DENVER — Mason Plumlee is still getting used to being a Denver Nugget.
After exiting the showers, getting dressed at his locker but before speaking with the media following the Nuggets’ 129-109 win over the Brooklyn Nets, Plumlee went searching for a locker room attendant. The 26-year-old, who’s spent just under two weeks with the Nuggets after Denver acquired him in a pre-deadline deal with Portland is still getting used to his surroundings.
Plumlee wasn’t sure of where in the locker room to place a package in order it to get sent out in the mail the next day.
His teammates are getting used to him as well. After Plumlee’s 12-point, 12-rebounds, eight-assist effort Friday, it’s clear why Tim Connelly and his front office took a liking to the seven-footer.
“This is the Mason Plumlee we envisioned,” Michael Malone said after the win. “What I love about Mason, is that he was so disappointed in his performance last night, that he told one of our coaches, ‘hey I’m going to be a lot better tonight.’ And he was.”
Plumlee shined in Denver’s latest blowout win. For the first time in the three games he’s spent with the Nuggets, Plumlee looked like the Nikola Jokic-lite, playmaking center that bridges the gap of continuity between Denver’s first and second units.
With Jusuf Nurkic previously at center with the second team, the Nuggets’ offensive continually reverted to an isolation-heavy, jump-shooting offense, but Plumlee brings a lot of the same qualities to the table that Jokic does.
“Having a guy like Plumlee allows us to play the same way,” Malone said.
Here’s Plumlee doing something he maybe does better than Jokic; passing on the move. Plumlee brings a whole new type of athlete to Denver’s center position. Being able to pass like this is sugar on top.
Or how about this Plumlee drop-off to Gary Harris? Two fake dribble hand-offs before leading Harris with a well-placed bounce pass. It’s also not surprising Harris is on the other end of these assists either. The smooth-shooting two-guard is scoring 2.4 points per game on “cuts,” per NBA.com, the second most of all perimeter plays, save for Gordon Hayward.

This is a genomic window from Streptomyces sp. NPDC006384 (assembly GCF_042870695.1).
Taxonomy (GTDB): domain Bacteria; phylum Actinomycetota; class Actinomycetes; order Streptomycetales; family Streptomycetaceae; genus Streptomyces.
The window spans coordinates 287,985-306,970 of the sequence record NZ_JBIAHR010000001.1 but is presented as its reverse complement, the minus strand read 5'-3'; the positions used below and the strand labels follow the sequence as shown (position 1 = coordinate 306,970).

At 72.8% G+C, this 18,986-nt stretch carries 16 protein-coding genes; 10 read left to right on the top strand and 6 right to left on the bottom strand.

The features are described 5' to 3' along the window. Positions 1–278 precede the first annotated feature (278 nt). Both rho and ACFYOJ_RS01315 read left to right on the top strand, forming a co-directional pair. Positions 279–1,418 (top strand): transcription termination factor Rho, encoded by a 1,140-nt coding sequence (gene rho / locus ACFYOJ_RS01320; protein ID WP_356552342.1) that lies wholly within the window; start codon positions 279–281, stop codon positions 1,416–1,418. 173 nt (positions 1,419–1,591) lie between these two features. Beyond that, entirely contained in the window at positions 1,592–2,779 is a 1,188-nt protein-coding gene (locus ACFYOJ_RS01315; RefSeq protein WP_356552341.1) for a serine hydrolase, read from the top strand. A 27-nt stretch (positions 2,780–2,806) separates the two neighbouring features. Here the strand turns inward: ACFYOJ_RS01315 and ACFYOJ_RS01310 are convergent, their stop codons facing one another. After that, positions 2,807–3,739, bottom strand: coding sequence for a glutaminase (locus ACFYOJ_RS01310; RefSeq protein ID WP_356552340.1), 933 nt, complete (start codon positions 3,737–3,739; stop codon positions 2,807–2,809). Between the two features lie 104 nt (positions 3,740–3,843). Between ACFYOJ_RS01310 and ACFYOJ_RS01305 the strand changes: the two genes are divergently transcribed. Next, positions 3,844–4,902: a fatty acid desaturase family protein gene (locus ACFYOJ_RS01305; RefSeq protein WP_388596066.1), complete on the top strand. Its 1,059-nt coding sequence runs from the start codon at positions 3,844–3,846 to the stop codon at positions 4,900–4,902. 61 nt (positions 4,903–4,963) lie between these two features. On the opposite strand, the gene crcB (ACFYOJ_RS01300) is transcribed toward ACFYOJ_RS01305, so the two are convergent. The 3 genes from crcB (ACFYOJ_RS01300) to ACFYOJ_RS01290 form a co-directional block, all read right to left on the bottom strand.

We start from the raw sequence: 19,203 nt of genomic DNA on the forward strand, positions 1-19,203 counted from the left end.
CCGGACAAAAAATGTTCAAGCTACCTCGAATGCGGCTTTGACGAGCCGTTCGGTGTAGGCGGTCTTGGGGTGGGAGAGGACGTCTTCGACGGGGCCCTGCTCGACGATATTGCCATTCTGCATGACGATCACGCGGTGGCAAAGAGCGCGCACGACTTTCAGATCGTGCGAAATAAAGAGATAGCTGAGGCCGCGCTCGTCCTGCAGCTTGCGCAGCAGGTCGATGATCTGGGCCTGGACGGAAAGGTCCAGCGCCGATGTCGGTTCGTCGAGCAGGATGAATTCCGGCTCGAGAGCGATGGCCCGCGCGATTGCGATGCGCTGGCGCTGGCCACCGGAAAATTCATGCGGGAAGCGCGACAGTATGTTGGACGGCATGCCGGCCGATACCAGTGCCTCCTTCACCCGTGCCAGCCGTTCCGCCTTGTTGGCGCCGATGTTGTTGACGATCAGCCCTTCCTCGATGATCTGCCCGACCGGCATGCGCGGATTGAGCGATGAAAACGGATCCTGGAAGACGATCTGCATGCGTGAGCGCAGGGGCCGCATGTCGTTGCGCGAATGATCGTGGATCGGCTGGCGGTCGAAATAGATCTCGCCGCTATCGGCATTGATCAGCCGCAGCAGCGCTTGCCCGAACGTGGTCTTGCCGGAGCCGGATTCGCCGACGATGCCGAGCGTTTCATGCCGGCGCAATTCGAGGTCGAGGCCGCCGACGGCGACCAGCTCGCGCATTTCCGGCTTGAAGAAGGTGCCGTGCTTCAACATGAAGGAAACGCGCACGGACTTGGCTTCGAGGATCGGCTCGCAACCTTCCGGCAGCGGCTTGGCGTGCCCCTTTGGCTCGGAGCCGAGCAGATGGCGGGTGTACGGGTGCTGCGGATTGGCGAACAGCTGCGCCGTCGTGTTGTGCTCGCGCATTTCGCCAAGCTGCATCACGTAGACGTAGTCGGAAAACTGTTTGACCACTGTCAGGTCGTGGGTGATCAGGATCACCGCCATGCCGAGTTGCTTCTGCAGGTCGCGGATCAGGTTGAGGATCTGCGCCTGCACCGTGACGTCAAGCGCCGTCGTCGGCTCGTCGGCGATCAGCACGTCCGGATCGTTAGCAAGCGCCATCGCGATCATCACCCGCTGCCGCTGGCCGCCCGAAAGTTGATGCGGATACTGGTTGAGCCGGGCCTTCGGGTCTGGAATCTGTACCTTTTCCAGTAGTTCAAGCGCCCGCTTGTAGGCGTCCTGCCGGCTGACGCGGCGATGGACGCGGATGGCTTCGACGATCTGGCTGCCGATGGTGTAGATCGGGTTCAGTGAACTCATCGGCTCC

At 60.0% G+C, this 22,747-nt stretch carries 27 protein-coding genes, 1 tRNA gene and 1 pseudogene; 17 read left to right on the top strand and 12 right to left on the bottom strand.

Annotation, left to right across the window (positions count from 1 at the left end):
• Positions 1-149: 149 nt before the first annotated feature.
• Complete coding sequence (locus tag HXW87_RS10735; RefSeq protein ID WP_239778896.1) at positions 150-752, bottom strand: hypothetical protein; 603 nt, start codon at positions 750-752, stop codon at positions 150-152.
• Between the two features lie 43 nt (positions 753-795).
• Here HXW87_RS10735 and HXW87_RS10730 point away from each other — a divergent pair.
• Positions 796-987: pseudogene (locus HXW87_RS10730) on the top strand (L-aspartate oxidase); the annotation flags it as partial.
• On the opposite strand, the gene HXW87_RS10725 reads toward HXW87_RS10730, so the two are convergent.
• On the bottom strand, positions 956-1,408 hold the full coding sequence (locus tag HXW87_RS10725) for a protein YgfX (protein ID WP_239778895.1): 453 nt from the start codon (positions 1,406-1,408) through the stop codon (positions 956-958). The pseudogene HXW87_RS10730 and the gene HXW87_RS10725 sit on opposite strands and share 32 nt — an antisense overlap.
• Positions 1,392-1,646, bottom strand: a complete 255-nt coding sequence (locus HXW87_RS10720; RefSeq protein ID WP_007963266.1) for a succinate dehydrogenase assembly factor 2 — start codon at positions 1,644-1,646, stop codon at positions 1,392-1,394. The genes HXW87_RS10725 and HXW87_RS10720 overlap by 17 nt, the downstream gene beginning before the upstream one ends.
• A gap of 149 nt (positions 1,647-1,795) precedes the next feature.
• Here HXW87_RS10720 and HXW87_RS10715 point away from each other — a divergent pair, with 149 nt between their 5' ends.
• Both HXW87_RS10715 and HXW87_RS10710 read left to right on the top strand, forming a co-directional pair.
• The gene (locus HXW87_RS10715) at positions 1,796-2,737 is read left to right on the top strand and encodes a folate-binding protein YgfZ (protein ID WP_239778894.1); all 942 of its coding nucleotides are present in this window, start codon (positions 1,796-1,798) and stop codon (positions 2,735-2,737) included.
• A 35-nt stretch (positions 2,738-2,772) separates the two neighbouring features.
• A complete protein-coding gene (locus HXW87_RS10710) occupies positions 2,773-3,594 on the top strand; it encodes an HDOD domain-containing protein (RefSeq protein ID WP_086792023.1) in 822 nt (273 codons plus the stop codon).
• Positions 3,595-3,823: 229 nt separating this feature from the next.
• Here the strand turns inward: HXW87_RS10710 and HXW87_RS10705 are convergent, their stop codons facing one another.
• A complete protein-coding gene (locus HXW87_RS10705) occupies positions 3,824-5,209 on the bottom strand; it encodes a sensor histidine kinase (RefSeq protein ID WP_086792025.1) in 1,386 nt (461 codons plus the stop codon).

“Guys like playing with him because he’s unselfish,” Malone said. He sets great screens and he rolls.”
Three games into his Nuggets’ tenure and Plumlee is obviously growing fond of his teammates. While he looked unsure of himself on the floor in his two previous games in Denver, Saturday night was a glimpse of Plumlee’s present and future, one that will keep him with the Nuggets for a while, if Connelly has his way this summer.
“It’s growing,” Plumlee said of the comfort level he has with his teammates. “As you continue to grow it’s just going to get better. I think it will improve. I’m feeling guys on the floor. What guy’s like to do. Tendencies. Stuff like that for your own teammates is very important. So it will just get better.”
Malone hasn’t been shy about getting Plumlee in the mix either. In three games, Plumlee has logged 34, 22, and 23 minutes respectively. With Jokic in foul trouble against Brooklyn, Plumlee was featured with the starters and bench. He excelled to the tune of a +15 plus-minus.
Plumlee looks like he belongs in Denver. He’s comfortable in his role, growing a chemistry between him and his teammates and learning the culture from Jokic, who’s locker is directly to his right.
“It’s a fun group. Glad to be a part of it,” Plumlee said. “Glad they brought me here.”